culture and material practices and how power is exerted, reaffirmed and/or subverted.
Possible areas of interest may include, but are not limited to:

  • Constructions and meanings of masculinities and femininities
  • Gendering the stage: entrances, exits, stage directions, prologues and epilogues; spatial
    representations of the public/private, masculine/feminine, outdoors/indoors…
  • The gendered body on and off stage: characters and performers
  • Gendered activities, behaviours and objetcs: banqueting, dancing, courting, gossiping,
    costumes, props…
  • Sexual violence, (ab)use and power relations; representing desire
  • Family, kinship, marriage, homosocial relations, friendship
  • Female and male authorship, the playwright’s dramatic persona
  • Politics and drama: representations of the Soverign, ideologies on stage, relations between
    the Monarch, Courtiers, audiences, performers and playwrights
  • 18th- to 21st-century adaptations, appropiations and emulations; transnational rewritings of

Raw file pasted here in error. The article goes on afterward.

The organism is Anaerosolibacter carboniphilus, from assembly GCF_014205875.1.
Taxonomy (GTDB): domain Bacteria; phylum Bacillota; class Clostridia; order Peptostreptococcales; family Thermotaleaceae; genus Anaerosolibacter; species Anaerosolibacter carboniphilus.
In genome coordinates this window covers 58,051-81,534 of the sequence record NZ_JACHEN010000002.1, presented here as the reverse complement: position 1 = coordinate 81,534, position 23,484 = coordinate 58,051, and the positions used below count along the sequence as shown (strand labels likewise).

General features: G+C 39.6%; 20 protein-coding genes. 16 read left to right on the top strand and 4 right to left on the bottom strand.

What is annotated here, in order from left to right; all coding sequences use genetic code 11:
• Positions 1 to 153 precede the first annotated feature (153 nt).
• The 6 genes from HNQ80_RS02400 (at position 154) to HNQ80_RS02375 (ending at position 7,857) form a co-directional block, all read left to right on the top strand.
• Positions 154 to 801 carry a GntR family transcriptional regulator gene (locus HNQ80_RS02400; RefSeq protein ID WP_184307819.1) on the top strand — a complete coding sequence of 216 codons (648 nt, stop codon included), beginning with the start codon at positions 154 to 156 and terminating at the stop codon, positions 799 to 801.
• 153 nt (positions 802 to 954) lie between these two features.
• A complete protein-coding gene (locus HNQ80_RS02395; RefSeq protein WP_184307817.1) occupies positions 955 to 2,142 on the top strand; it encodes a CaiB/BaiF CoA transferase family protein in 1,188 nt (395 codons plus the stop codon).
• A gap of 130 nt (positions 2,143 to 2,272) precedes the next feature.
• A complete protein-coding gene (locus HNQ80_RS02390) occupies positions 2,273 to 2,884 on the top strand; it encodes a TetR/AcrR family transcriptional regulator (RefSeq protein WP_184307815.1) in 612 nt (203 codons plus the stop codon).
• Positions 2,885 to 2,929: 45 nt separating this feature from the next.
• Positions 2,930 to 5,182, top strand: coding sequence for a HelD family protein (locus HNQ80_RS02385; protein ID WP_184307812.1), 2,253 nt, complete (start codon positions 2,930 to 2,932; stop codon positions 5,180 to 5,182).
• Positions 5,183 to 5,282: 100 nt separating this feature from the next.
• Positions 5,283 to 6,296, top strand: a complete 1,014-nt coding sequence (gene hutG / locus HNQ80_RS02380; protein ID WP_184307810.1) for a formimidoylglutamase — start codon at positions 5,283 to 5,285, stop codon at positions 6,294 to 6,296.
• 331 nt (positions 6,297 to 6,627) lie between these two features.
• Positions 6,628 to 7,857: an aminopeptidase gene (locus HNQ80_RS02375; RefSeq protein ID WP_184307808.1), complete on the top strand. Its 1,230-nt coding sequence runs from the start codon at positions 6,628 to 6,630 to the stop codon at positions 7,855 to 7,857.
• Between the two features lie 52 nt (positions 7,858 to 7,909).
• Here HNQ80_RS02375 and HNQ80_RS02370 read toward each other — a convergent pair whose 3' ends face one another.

Early Modern British drama

Abstracts (max 500 words) on any of the above mentioned topics, together with a short bio (around
100 words) and 5-6 keywords should be sent to earlymodern.gender@gmail.com by September 15th
2017. Applicants can expect to hear back about their proposals by mid-October. If accepted, the final
draft version of your chapter (6,000 – 8,000 words, MLA style) would most likely be due by February
2018; acceptance and modifications will be notified by April 2018 and final versions of chapters will
be required by May 2018. Note that these deadlines may be subject to change.
Should you have any questions, please feel free to contact us via email.

(posted 19 June 2017)